Italian adventures thus far…

 I should start by deeply apologizing for not writing sooner. I have so much to say about Italy and about Siena that I don’t know where to begin. I will try to stick to the basics to give myself a little guidance in enthusiastically describing Italy so far:

1. Arrival in Italy

 2. Orientation

3. Travels outside of Siena


The journey to Siena started on Janaury 19th in the Charlotte Douglas Airport. I was very excited, but mainly nervous (I was leaving home for a semester…what was I doing?!) Thankfully, however, I had some Wofford comfort to travel with. Natalie Clark and Grace DeMarco are studying in Siena as well, so we arranged to make the trek across the Atlantic together.

First view of Italy (well, clouds in Italy)!

Once we were in Siena, we were introduced to our Italian roommates and shown to our apartments. My roommates name is Sam (she’s cool), our Italian roommate is named Giusi (she’s cool too…say her name like “Juicy”…makes her even cooler, right?) Our apartment is a very short walk to the Piazza del Campo, the historical center of the city.

This was my first picture of Piazza del Campo so I’m pretty sure I will always be a little attached to this particular snapshot!


The best part about first arriving in Italy was that we had orientation for two weeks with IES…I was comforted knowing that I would have ample time getting acquainted with my new Italian life. Highlights of orientation were visiting a the museum of a contrada in Italy, and being whisked away to a wine tasting in Tuscany!

A contrada is like a neighborhood in Siena. If you have heard anything about Siena, it is probably about the Palio, a horserace dating back to medieval times, where 10 horses compete in a 90 second race around the Piazza del Campo. There are 17 contradas in Siena (think neighborhood, but on steroids…a person is baptized into a contrada and is part of that contrada for the rest of their life). Each contrada has an immense amount of pride, and we learned it is a very, very emotional if your contrada wins the Palio.

Where l’Istrice (or “Crested Porcupine”) contrada holds their official meetings. Each contrada has a ruling body who makes decisions for the contrada.

 Wine Tasting:

I think it is safe to say that everyone’s favorite part of orientation was an authentic Tuscan wine tasting at Il Ciliegio vineyard. We were given a tour of the facility and taught how the wines were made…and best of all…allowed to try several different wines.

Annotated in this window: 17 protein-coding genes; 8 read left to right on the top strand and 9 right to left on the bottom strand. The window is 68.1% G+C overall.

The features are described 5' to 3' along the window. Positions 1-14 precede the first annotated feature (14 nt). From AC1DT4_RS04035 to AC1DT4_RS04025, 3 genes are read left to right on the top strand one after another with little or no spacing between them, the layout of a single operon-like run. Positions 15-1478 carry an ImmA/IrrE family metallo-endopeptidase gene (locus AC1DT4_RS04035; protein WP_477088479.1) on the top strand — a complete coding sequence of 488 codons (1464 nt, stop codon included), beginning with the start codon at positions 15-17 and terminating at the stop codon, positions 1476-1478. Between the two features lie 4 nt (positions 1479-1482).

Our wonderful guide who made the experience even better. She may have told us she ate an acorn once just because “it felt right in the moment,” if that any indication of how fun she was!


It didn’t take long for a group of girls from our program to take a day trip to Florence, and a weekend trip to Rome. We stayed in Siena for a weekend, and that was great to pause and reflect on the wonderful city that we were living in, but the travel bug has definitely bitten us all. We want to explore all we can of what Italy has to offer over the next semester (and of course, outside of Italy as well).

Il Duomo in Florence.

Natalie, Grace, Sam, Nahoma, and Monique.
Wonderful group who have become my traveling buddies.

Colloseum in Rome.

Arch of Constantine

Roommate picture in the center of the Vatican Museum, with a beautiful view of the dome from St. Peter’s Basilica in the background.


Trevi Fountain. Absolute new favorite place in the world!


There is so much more that I could talk about while I’ve been in Italy, but I feel this is a good summary of everything so far. Be on the lookout for updates on food, school, life in Siena, etc.

Can’t wait to tell you more!

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In four days I will say goodbye to the USA and Ciao to Italy. To start this blog and to get us all on the same page, I thought I would answer some of the most frequently asked questions I receive about my study abroad decision:

1. Why Italy? In all honesty, it’s because I had a teacher in middle school who was Italian. She taught us an Italian word a day, started an Italian club, and introduced me to Nutella. Needless to say, I have been sold ever since then.

2. Where in Italy? Siena…it’s near Florence, and is part of the Tuscan area of Italy.

4. Do you know Italian? No. However, I’ve downloaded an App (which has been fairly helpful, but I am going to need a little more help).

5. What are you studying? I am an English and Sociology major. In Italy, I am planning to take a Literature course, Sociology course, Italian language course, Art History course, and an internship (fingers crossed).

6. Why do you want to leave Wofford and go abroad? Couldn’t you just stay here? First of all, I do love Wofford and am going to miss everyone and everything here. I want to go abroad because this is an amazing and unique opportunity. In Italy, I am prepared to learn more about myself, and to learn about a new culture. I can’t put my finger on exactly what it is I am about to experience, but I am ready for whatever it is!

And the MOST frequent question…

7. So you are going to eat lots of pasta and marry an Italian, right? Yes and no. I am hoping to indulge in all foods Italiano (pasta, cheese, gelato, caffè, espresso…YUM). I’ll keep you posted on the Italian husband.

Overall, I am excited for this next semester. However, I am currently very anxious and ready to be in Siena and breathing Italian air. Through this blog I will keep you updated on all my adventures in Tuscany and all my travels throughout Europe that are about to occur. I can’t wait.

Until then…Arrivederci!


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